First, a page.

I want to address and acknowledge the traumas we've experienced at the national level over the last month.
We have seen Roe V Wade begin to be overturn, we have seen Black people hunted and murdered while shopping in the grocery store, we then shed tears over the shooting at Uvalde, and the next day we were reminded of the 2 year anniversary of George Floyd passing. All of this while still existing in a pandemic that is in it's 3rd year.
Locally we have consistently witnessed questionable leadership at the county level, Evergreen School Districts questionable staffing cuts, all while still fighting to hold officers accountable for the killings that have happened in Clark County.
This is a hard time in our community.
I reached out to our local community partner Columbia River Mental Health for some guidance and tips to give folks fighting to stay welll.
I want to start by noting that they said "It is normal to feel anxious, sad, overwhelmed or hopeless after a tragedy- it is also common to feel numb or relatively normal. Each of our own perspectives, identities, and experiences influence how we experience tragedy"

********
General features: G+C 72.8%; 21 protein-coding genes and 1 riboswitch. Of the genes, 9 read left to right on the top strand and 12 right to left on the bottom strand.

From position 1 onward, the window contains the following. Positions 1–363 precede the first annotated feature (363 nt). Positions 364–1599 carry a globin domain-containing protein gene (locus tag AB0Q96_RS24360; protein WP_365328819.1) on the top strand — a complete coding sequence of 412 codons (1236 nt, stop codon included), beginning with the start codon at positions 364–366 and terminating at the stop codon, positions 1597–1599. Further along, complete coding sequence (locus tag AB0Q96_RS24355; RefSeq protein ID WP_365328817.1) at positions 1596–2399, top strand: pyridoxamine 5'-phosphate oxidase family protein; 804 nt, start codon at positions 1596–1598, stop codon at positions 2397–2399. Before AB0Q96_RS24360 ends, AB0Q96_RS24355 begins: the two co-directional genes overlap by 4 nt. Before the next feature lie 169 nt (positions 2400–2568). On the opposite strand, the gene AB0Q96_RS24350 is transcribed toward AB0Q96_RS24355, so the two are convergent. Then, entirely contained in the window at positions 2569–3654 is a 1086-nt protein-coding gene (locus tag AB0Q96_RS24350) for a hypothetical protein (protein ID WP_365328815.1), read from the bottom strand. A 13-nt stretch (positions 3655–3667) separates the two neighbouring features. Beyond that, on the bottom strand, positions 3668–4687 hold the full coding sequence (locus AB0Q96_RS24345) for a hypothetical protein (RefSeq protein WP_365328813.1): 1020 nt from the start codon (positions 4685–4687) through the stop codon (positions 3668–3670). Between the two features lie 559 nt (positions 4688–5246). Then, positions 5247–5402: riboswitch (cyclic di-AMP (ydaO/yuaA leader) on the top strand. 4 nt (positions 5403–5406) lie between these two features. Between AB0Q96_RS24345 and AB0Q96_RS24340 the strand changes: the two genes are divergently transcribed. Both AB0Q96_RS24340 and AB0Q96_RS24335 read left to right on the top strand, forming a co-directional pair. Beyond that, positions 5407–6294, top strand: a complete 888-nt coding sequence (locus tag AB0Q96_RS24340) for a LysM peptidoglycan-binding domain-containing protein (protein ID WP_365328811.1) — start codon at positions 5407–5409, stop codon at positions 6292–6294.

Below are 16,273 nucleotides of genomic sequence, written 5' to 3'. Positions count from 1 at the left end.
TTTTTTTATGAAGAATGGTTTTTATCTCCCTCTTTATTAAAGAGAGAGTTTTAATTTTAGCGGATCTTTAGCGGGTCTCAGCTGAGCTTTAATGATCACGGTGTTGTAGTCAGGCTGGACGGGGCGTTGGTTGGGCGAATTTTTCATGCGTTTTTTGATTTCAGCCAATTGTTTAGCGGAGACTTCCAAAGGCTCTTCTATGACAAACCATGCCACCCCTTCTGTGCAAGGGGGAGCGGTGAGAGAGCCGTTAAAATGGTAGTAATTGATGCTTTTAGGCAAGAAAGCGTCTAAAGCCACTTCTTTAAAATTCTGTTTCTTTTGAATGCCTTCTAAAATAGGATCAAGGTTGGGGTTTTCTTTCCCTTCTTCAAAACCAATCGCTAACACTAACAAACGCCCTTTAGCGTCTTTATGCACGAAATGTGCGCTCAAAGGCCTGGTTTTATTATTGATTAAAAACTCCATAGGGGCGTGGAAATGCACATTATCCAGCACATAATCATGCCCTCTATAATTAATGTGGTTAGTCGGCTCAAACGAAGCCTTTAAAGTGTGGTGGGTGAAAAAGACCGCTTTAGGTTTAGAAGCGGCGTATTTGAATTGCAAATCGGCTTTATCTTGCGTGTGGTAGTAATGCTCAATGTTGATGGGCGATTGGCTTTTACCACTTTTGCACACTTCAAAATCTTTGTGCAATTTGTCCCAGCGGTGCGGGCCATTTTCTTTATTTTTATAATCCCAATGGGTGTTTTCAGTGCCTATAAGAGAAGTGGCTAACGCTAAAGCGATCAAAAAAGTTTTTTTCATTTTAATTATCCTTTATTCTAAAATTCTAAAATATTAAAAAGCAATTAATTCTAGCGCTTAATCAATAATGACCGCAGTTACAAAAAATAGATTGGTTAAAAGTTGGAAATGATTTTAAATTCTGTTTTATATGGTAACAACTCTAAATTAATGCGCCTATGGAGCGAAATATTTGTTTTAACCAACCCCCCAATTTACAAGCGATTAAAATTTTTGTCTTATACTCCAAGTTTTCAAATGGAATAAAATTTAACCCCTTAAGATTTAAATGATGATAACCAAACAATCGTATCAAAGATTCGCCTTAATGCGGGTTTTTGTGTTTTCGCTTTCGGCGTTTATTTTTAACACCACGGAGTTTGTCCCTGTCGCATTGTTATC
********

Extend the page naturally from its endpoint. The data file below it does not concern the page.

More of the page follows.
Five ways that you can practice Well-Care is by:
Stay connected; stay in contact with friends and loves ones; communicate about how you are feeling; celebrate successes and mourn sorrows; ask a loved one to be a self-care buddy, or plan regular check-ins.
Honor your feelings: there is no right or wrong way to feel; be with your emotions as they are in this moment.
Focus on the four components of resilience (adequate sleep, healthy eating, regular physical activity, and active relaxation). Create a care plan that addresses each component.
Schedule time for relaxation, meditation, and rest.
Practice Self-Compassion: https://self-compassion.org/ - With self-compassion, we give ourselves the same kindness and care we’d give to a good friend.
Handout of Self Compassion: https://44100351-3cde-4f3d-8441-bf8e334a2787.usrfiles.com/ugd/441003_b10c2a0fc5cb4609b08596c81060b2e2.pdf